Do you love using French task cards? Me too! I love using them for early finishers, at learning centers, and as a fun way to review in groups. What is my favorite way to use them? With a Scoot game!
Scoot is one of my all-time favorite games to play in French class! Students get to move, it’s fast-paced, and it makes reviewing for tests and quizzes so much more fun! If you need to review French vocabulary or practice verb conjugation with your classes, this is a great replacement for a worksheet.
I love playing Scoot because not only do students get much needed movement in the classroom, but using French task cards to play games is so much fun that your class will fly by! Students won’t even realize how much they’re learning, because they’ll be moving and having fun!
Here’s how you play Scoot with French task cards:
1. Make a list of questions that your classes need to review. You’ll need at least as many questions as you have students. I usually do a mix of French vocabulary and verbs unless I’m reviewing a verb or tense, then it’s primarily French verb conjugation questions.
2. Put each question on a French task card like this one. I usually put four questions per sheet so that they are a nice size to use for games and learning centers.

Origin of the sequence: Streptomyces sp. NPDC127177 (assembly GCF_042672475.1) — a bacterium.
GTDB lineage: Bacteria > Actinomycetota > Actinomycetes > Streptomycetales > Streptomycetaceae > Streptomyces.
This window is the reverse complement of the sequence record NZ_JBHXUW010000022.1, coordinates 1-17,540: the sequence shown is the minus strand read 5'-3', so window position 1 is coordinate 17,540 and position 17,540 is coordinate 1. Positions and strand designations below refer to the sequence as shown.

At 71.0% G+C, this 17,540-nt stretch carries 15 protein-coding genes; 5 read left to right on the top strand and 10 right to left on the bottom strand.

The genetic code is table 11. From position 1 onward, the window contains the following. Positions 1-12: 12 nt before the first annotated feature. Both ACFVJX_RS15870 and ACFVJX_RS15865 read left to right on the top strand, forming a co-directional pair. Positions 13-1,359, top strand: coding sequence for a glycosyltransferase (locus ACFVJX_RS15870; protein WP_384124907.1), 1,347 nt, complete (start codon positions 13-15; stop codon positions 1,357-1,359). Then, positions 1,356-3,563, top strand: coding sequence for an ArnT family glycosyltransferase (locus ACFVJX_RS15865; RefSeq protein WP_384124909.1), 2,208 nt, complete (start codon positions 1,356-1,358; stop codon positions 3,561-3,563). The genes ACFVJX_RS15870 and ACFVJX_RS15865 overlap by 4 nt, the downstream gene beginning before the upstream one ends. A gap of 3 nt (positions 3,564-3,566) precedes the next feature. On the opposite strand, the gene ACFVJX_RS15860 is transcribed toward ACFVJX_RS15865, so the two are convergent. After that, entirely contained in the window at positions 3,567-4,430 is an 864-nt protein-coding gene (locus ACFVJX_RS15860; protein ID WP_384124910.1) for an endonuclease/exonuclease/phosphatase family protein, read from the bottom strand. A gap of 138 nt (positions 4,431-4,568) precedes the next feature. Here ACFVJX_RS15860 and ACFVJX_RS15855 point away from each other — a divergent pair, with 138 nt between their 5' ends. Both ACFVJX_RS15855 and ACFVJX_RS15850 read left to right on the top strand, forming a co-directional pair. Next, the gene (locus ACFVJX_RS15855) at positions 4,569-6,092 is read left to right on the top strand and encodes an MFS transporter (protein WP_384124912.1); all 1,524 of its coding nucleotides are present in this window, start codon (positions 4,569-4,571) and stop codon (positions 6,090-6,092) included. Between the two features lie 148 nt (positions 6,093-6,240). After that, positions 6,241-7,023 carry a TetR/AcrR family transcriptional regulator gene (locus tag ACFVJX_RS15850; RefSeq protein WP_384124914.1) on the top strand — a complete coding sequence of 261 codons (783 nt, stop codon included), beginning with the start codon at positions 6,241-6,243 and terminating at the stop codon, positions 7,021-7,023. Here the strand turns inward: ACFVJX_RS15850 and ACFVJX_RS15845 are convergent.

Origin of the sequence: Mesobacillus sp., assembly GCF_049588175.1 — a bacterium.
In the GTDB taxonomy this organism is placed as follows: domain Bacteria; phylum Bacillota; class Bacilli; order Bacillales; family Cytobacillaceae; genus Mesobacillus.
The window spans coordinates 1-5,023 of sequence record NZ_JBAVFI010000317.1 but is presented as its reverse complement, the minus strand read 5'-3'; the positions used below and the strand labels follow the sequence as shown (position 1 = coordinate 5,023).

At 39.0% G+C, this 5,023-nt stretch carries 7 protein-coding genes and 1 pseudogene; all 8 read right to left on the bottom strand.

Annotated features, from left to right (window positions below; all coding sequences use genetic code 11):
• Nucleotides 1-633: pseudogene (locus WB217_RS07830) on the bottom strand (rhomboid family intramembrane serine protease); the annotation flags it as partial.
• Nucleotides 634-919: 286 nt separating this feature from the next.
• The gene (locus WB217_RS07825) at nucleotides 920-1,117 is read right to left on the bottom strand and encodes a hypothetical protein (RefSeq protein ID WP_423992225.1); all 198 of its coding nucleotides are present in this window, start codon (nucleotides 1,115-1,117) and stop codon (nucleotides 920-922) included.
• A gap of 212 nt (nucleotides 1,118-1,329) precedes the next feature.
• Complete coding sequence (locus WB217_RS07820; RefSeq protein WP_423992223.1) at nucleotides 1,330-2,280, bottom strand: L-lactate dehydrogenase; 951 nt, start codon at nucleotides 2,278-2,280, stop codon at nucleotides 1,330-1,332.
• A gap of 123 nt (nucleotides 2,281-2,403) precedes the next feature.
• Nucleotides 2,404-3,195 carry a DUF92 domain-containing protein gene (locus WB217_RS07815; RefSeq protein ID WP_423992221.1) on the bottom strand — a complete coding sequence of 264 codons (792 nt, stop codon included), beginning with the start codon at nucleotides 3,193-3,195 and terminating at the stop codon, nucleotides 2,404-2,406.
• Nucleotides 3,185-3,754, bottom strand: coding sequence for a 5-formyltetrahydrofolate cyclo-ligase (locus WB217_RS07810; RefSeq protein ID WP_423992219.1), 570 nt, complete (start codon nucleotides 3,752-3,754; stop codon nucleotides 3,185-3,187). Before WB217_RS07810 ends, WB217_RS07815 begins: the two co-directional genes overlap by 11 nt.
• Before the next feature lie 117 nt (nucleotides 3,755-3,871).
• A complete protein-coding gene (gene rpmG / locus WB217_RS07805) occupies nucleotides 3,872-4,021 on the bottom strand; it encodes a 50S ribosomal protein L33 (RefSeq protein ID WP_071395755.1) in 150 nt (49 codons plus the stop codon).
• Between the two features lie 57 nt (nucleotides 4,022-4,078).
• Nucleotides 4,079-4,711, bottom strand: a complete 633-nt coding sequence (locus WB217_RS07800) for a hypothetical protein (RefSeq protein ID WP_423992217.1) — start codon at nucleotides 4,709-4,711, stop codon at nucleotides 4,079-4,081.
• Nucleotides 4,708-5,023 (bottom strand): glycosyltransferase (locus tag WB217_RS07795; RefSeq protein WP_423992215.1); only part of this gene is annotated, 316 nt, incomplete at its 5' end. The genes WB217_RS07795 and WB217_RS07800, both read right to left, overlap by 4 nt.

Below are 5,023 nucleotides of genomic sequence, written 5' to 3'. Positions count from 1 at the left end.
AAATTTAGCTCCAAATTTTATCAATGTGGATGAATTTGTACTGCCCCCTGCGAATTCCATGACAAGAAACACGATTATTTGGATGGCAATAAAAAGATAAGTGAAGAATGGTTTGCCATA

3. Tape one card on the corner of each student desk. I find that it’s easier to number the cards and place them in ascending order. This means that question 2 would be on the desk next to question 3, and question 4 would be on the next desk.
4. Pass out a Scoot answer sheet like the one shown above for each student.
5. Have students start at the desk they are at. So, if a student has the task card with question 15 on his/her desk, that student would start at number 15 on the answer sheet.
6. Give students a time frame to answer the question on their desks. I like to do 30 seconds, but depending on the age and difficulty of questions, you might do as much as one minute. You can also just watch your students and have them move when you see they are ready.
7. At the end of the time frame, announce “Scoot!” and have the students scoot to the next desk. I say “Filez!” Students will continue to the next desk where they answer that question. They game continues until they’ve completed all of the questions.
8. The student at the last desk will move to desk 1. So, if you have 20 students and 20 questions, the student at desk 20 will answer his/her question and move to desk 1 for the next round. It’s helpful to model the movement of the class with your students before playing the game.
9. When you are all done, check your answers together. I usually give a prize or a free homework pass to the student(s) who answer the most questions correctly.
Just a note on this game: I don’t ever grade this game, because while the movement is really fun and does help student retention and attention, some students might not work as well with the time limits. If you really want to grade them with French task cards, I propose allowing students to work on them at their own pace.
Don’t want to make French task cards? I’ve got tons of them at my TpT store!